Neuromyelitis optica spectrum disorder (NMOSD) is a relapsing disease predominately affecting the optic nerves and spinal cord. Patients with NMOSD may experience visual and neurological deficits that can lead to blindness and paralysis. However, little is reported about the cumulative impact of relapses on visual acuity and recovery.
A retrospective, observational cohort analysis was conducted to assess the impact of relapses on visual acuity and neurological disability in patients with anti-aquaporin-4 immunoglobulin G-positive (AQP4+) NMOSD.
Patients with AQP4+ NMOSD in the University of Utah healthcare system were identified. Electronic data (health status, physician notes, AQP4+ status, NMOSD diagnosis, and other key patient data) were extracted from the Enterprise Data Warehouse and confirmed via medical chart reviews.
The analysis included 47 patients with AQP4+ NMOSD (mean age at diagnosis: 46 years; female: 75%, white: 70%; median [minimum, maximum] follow-up time: 3.6 [0.0, 11.4] years). At enrollment, 25 patients (53%) had optic neuritis, 15 (32%) had transverse myelitis, and 7 (15%) had a mixed or unknown presentation. Of the 47 patients, 14 experienced a total of 26 relapses, and 33 did not relapse.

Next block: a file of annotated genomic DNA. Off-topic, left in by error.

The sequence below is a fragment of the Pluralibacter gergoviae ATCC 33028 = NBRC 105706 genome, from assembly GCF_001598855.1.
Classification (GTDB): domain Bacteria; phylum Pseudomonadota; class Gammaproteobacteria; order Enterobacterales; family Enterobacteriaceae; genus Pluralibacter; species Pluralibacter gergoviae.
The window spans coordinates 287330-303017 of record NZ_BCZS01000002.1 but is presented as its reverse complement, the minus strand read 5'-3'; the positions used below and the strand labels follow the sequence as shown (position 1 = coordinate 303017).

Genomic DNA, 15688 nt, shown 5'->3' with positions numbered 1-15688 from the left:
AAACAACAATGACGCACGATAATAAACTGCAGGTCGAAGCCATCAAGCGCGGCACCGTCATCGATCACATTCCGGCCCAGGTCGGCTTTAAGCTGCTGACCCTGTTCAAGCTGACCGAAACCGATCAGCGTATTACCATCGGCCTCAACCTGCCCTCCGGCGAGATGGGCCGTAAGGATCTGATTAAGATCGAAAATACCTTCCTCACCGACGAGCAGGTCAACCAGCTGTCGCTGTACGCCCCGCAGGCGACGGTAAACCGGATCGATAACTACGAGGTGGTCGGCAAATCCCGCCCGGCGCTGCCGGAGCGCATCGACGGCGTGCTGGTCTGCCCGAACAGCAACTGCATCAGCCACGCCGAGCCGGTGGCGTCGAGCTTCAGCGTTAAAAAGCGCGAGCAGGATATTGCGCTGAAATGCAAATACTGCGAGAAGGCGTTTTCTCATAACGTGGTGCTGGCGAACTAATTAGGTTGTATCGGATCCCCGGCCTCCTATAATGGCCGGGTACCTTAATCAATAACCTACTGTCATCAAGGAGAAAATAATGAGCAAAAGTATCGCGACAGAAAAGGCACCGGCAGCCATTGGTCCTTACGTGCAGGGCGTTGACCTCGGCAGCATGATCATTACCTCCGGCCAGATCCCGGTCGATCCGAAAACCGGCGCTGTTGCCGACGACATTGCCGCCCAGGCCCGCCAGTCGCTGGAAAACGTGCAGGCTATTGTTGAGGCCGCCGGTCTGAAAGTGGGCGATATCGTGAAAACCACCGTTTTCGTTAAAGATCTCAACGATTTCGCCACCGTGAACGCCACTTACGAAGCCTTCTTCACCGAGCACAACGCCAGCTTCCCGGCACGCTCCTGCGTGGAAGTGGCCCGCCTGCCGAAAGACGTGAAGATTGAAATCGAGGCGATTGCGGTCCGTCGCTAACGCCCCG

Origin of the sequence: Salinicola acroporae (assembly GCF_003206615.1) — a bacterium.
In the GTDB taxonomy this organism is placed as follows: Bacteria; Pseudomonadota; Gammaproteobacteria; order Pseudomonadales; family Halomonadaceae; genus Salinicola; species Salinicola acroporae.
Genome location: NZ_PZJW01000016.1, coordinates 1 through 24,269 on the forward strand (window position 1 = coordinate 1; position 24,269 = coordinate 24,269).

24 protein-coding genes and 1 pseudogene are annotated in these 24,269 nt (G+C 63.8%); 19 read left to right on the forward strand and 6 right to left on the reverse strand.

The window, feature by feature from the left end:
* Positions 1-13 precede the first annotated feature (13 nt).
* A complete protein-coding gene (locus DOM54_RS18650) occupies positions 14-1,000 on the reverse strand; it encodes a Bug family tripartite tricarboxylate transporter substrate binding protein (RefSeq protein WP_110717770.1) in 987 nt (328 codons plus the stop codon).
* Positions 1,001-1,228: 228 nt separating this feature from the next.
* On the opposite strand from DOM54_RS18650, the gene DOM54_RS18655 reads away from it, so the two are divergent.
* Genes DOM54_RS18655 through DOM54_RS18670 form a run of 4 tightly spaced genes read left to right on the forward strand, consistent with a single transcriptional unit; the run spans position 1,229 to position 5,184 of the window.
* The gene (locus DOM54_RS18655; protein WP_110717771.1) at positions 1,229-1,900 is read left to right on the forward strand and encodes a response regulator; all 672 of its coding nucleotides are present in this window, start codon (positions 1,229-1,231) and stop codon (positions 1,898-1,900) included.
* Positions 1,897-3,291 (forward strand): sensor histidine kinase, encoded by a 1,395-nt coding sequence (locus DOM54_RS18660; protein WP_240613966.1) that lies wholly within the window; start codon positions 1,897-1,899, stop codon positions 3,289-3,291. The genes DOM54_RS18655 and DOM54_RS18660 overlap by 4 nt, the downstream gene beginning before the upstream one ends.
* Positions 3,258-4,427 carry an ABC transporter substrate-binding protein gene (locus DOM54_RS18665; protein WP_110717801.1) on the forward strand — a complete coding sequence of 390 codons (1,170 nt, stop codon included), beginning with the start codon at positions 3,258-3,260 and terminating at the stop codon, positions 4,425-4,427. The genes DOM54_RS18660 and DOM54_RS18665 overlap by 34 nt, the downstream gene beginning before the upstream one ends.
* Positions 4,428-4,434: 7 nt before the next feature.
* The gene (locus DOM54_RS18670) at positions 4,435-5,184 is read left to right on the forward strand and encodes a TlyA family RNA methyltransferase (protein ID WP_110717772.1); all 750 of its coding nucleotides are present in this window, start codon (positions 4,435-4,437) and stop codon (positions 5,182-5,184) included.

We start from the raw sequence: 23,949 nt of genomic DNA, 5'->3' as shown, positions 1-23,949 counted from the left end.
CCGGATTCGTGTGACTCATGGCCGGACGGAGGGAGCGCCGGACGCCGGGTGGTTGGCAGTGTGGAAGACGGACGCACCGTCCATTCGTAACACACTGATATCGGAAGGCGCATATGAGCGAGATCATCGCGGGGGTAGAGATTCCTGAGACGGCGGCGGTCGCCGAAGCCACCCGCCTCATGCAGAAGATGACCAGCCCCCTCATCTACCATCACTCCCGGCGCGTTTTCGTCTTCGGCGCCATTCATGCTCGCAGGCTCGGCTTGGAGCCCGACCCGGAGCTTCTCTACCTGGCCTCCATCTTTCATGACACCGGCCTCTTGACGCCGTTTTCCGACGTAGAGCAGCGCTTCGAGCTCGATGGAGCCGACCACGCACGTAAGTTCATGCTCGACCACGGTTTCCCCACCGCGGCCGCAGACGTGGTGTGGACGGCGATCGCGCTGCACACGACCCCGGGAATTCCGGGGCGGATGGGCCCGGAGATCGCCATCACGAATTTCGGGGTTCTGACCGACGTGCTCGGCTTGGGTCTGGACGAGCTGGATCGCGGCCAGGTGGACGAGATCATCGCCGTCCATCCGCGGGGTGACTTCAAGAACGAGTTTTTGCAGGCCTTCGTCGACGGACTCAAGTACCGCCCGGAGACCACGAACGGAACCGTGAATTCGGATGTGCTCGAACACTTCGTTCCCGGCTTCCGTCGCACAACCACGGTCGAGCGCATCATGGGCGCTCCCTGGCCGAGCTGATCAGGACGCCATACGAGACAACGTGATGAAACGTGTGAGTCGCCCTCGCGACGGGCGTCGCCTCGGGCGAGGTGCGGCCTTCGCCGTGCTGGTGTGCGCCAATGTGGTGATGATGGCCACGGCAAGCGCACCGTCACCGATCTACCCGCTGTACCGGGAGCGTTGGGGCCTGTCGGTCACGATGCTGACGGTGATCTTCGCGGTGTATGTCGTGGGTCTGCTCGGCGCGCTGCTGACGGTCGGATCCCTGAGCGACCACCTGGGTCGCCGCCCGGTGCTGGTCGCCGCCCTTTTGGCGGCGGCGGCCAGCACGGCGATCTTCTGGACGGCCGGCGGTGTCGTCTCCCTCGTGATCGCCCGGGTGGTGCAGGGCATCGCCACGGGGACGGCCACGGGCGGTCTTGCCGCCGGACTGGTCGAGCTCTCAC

Baseline visual acuity was assessed in a subset of symptomatic patients. Data were available for 9 relapsing and 23 nonrelapsing patients. At baseline, 28% of patients had bad eyesight (20/150-no light perception). From baseline to last follow-up, the proportion of patients with bad eyesight increased from 21% to 29% in relapsing patients and decreased from 30% to 24% in nonrelapsing patients.
Neurological disability was assessed via the modified Rankin Scale (mRS). Pre-enrollment mean (standard deviation [SD]) mRS values were similar in relapsing (1.50 [1.22]) and nonrelapsing patients (1.42 [1.39]). At the last visit, the mean (SD) mRS value in relapsing patients was 3.43 (1.79), which was 1.49-fold higher than the mean mRS value in nonrelapsing patients.
In this cohort of patients with AQP4+ NMOSD, the proportion of relapsing patients with bad eyesight increased over time, but the proportion of nonrelapsing patients with bad eyesight decreased. Per the mRS, relapsing patients also experienced increased neurological disability when compared with nonrelapsing patients. Treatment strategies that reduce the risk of relapse should be considered to prevent progression of these deficits in patients with NMOSD.